When is it understood that an obligation arises for the purposes of determining the responsibility of the company administrators for company debts following a legal cause of winding up?
Published on 30th Jun 2016
The Supreme Court Judgement 986/2016 of 10 March 2016 has established the basis for determining what is meant by “obligations” for the purposes of the liability of administrators for company debts following the occurrence of a legal cause of winding up.
Paragraph 1 of Article 367 of the Consolidated Capital Companies Act (“LSC”) provides, verbatim, the following:
“Company administrators will jointly and severally respond to company obligations subsequent to the occurrence of a legal cause of winding up where they fail to comply with the obligation to call the general meeting within a period of two months in order to adopt, where appropriate, the winding up resolution. This is also the case for administrators who do not apply for judicial winding up or, where applicable, insolvency proceedings of the company, within two months from the date scheduled for the holding of the general meeting, when it was not held, or from the day of the meeting, when the resolution would have been contrary to the winding up”.
The Civil Chamber of the Supreme Court (“SC”), in Judgment number 986/2016, interprets said Article in the context of a purchase option contract over certain real estate properties. Derived from this is the obligation on the part of the grantor company to return to the option holder company (the appellant in this case) the price of the purchase option as well as an advance on the price, as a result of the option holder company exercising the resolutory condition agreed in the contract.
Firstly, it must be noted that the interpretation of at what point it should be understood that a company finds itself in cause for winding up is not discussed in this Judgment nor, therefore, is it a point of discussion in this article, but rather what is meant by company obligations, for the purposes of determining on what date they arise and, thus, if they occur prior to or following the occurrence of a legal cause of winding up. Nevertheless, is it true that it is not always easy to establish at what point a company finds itself in legal cause of winding up, which plays an important role in determining whether or not such liability exists.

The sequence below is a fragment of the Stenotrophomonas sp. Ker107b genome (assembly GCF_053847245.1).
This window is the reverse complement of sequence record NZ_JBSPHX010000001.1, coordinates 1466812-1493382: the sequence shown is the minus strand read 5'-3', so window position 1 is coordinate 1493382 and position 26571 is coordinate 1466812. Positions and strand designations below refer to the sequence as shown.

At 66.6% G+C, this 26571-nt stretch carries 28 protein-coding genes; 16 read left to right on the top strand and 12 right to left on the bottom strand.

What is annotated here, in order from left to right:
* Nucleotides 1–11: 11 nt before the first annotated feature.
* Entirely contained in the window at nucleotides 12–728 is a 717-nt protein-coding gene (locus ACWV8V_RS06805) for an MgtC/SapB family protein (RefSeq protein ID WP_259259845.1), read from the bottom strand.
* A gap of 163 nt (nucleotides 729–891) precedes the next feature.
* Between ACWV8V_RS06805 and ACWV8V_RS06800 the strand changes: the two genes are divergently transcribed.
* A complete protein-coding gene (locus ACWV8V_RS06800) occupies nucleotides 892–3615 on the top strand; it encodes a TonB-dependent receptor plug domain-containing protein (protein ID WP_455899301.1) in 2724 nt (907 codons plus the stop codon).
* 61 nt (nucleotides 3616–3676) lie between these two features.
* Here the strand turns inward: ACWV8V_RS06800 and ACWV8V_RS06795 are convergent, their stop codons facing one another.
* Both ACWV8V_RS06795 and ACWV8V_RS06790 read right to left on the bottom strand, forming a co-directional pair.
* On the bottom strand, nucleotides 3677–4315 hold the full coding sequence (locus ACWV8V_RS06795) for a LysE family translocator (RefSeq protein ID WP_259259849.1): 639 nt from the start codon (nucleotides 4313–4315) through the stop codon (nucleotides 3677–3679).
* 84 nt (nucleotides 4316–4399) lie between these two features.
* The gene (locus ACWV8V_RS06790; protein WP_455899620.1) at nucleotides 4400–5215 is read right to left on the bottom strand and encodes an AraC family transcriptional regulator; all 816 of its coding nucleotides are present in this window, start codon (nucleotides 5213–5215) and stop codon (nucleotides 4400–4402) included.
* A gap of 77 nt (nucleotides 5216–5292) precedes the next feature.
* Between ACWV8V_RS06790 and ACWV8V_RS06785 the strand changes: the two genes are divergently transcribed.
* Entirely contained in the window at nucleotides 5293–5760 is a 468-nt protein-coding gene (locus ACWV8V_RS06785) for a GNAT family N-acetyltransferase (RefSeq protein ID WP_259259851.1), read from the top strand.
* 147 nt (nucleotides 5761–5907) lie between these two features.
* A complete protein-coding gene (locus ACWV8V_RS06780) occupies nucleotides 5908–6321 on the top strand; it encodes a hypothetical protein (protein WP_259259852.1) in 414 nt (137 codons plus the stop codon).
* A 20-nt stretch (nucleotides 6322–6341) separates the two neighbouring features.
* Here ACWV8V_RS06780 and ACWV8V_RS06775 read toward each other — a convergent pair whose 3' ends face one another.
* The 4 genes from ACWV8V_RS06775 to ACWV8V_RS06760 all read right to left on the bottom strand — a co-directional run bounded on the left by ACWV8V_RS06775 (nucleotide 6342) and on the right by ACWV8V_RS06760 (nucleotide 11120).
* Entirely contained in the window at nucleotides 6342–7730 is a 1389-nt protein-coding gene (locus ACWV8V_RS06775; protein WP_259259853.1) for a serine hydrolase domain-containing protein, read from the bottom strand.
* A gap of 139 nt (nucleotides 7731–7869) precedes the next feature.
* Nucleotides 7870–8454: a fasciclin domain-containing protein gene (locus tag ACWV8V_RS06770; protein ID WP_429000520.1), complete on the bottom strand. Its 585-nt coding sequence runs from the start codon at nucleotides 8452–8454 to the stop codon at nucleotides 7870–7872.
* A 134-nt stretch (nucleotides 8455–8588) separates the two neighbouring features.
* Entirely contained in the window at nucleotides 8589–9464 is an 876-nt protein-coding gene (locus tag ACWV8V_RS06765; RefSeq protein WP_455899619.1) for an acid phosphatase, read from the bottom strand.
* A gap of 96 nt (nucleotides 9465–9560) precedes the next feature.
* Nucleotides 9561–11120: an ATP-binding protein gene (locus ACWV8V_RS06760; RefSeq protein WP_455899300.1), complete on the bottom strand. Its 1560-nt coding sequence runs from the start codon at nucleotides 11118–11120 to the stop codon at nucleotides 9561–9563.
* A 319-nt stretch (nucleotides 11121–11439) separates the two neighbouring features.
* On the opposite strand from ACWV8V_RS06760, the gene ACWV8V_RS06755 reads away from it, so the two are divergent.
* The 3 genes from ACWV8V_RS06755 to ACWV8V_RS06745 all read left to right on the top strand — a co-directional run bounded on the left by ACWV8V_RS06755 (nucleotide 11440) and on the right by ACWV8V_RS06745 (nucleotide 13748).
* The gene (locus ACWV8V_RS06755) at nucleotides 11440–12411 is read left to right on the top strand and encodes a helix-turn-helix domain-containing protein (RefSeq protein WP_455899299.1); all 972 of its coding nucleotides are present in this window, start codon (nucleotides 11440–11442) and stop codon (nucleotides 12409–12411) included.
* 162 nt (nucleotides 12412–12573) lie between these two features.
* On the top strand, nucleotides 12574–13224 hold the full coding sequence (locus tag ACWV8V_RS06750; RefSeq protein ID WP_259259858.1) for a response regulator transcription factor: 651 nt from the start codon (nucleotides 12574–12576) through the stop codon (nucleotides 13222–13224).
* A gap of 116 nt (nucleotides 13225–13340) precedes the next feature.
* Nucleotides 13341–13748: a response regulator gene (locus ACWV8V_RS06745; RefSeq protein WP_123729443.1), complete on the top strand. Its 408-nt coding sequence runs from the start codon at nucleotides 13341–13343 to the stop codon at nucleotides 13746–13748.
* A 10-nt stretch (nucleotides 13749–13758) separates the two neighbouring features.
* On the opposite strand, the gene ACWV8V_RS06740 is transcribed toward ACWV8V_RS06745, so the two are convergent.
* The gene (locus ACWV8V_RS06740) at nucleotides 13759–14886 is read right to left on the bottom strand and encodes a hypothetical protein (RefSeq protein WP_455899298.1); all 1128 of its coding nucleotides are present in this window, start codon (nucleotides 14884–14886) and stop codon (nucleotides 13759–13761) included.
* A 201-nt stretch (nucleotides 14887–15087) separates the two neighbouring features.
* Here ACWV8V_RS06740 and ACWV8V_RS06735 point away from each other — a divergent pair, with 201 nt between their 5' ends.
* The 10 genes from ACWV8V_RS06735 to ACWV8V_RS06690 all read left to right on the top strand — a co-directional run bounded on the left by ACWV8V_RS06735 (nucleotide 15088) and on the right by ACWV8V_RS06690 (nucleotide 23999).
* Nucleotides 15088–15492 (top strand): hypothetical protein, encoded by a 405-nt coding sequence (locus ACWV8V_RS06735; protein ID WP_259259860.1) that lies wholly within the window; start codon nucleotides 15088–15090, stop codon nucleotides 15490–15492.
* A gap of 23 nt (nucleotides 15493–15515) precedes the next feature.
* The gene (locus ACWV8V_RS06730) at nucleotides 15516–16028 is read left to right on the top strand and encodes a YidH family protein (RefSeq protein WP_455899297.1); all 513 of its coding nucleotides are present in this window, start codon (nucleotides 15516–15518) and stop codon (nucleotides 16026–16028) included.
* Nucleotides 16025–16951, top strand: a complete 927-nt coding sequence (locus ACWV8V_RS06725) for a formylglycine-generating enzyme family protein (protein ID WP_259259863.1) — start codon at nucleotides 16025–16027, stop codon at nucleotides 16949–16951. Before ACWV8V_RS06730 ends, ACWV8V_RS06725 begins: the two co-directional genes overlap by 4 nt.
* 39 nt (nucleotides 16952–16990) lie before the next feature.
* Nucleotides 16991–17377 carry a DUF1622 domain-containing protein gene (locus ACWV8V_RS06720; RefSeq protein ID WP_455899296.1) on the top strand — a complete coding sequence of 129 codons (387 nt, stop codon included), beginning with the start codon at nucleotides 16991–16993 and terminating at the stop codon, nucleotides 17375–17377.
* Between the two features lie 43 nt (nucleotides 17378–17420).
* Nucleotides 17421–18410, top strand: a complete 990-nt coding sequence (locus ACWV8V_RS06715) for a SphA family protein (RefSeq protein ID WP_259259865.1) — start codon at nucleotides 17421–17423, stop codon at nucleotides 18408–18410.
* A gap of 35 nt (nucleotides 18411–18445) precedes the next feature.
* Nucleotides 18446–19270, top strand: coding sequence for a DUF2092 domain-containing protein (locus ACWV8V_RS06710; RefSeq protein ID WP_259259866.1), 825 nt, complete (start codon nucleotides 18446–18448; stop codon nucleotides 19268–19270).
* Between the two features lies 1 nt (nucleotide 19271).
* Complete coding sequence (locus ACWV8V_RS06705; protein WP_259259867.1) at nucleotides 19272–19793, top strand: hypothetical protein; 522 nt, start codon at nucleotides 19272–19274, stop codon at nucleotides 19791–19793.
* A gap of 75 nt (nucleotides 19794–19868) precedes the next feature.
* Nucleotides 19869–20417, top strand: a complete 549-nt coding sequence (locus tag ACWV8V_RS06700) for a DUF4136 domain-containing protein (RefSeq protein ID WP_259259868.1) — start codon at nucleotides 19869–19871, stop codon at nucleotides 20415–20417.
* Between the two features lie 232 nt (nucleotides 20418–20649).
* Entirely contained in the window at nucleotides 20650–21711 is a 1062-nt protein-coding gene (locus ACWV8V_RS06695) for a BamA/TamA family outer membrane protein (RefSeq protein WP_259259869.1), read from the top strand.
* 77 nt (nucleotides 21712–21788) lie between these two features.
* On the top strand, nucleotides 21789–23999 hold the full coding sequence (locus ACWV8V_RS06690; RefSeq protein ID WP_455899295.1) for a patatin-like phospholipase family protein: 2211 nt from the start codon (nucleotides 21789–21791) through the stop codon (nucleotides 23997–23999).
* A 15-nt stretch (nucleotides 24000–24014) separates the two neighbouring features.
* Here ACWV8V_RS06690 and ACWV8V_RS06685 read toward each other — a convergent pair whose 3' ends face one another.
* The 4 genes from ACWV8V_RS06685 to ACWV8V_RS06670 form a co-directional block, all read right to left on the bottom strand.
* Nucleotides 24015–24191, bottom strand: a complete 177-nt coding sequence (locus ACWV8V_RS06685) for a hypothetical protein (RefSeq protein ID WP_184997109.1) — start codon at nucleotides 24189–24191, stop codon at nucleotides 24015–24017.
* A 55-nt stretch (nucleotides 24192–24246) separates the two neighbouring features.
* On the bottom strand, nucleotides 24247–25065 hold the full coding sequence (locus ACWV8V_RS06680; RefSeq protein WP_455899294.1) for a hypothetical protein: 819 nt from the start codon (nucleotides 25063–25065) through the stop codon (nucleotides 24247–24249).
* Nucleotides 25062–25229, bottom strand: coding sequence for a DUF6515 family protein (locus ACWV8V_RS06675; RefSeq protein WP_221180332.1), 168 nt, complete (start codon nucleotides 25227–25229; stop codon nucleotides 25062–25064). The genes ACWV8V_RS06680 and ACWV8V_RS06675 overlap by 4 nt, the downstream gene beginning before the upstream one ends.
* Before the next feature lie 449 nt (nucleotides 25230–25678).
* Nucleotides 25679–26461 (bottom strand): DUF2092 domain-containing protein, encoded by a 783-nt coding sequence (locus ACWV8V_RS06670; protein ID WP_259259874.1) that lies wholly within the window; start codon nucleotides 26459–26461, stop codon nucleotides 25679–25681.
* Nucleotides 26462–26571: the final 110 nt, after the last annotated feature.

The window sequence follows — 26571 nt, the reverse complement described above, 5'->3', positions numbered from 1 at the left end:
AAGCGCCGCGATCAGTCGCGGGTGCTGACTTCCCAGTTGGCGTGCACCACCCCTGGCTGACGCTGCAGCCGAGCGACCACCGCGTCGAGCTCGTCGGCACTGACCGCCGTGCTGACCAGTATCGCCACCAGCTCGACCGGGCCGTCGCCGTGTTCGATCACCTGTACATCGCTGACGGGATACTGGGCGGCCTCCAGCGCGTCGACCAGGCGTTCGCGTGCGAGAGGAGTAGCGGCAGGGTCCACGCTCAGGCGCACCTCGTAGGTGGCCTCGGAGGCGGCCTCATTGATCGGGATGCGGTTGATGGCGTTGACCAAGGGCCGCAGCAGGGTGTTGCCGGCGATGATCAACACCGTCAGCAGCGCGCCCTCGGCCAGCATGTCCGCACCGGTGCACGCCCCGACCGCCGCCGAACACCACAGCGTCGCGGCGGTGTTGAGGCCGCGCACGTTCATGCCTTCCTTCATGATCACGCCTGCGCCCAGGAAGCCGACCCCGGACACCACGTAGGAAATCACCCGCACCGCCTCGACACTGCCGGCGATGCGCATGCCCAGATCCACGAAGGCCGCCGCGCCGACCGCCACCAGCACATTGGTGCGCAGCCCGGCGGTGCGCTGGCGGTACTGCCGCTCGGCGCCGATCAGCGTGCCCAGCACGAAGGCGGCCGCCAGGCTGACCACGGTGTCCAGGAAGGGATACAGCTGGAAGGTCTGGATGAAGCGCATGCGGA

That being said, in the factual situation analysed, prior to its elevation to the SC, the Provincial Court (“PC”) understood that the time to take into account when deciding when a company obligation arises is that in which the obligation is contracted, i.e. the time of signing the purchase option contract. The PC believes that the legislator, when referring to the obligations being “subsequent to the occurrence of the legal cause of winding up“, is intended to hold “administrators accountable solely for their decisions to continue to contract after learning that the company had offered indications that it could not guarantee with their assets the responsibility that may arise from these new debts“. That is to say, according to the PC, it is trying to avoid administrators from incurring new contractual obligations once the legal cause of winding up occurs.
On the contrary, the SC understands that the time to consider the case analysed is that in which the option holder company made use of the resolutory power and required the grantor company to fulfil its restitutionary obligation. The SC goes beyond the interpretation of the PC to the extent that it considers that the purpose of the said article is “to encourage the winding up or the application for insolvency proceedings of the company upon the occurrence of legal cause for one or other of the solutions. This is because, to not adopt appropriate measures to achieve the winding up and liquidation of the company or its declaration of insolvency, if the company continues with their company activity with substantially less equity to its share capital, which is presumed insufficient to meet their company obligations, thus the administrators must jointly and severally respond to all obligations subsequently arising, both those of contractual nature and of a different origin.”
Thus, the SC extends the scope of the joint and several liability of Article 367 LSC which, according to the PC it is referred to new contractual obligations, to any other non-contractual obligations that are subsequent to the occurrence of the legal cause of winding up, such as those arising from tort or vicarious liability, etc.
In short, the administrator that advises the company that they will fall into cause for winding up must not only refrain from singing new contracts but also from continuing with their company activities. If after the time marked by Article 367 LSC none of the actions referred to therein have been filed (or they do not file another action, if practicable, which ultimately removes the company from said situation through the granting of an equity loan, an increase or reduction of capital, or both – known in Spanish as “operación acordeón“-, or new contributions from shareholders, etc.), said administrator will automatically be liable for the obligations (contractual or ex lege), following the arising of the cause of winding up.
With this interpretation of the SC, the obligation of the administrator to file any of the solutions found in Article 367 LSC if he/she seeks to avoid his/her joint and several liabilities has become more pronounced, if possible. Considering that although it is relatively easy to ensure that no new contracts are signed, it is not so easy to control any obligation that brings cause of a contractual relationship previously established to arise, even when the administrator did not manage the company at the time the contract was entered into.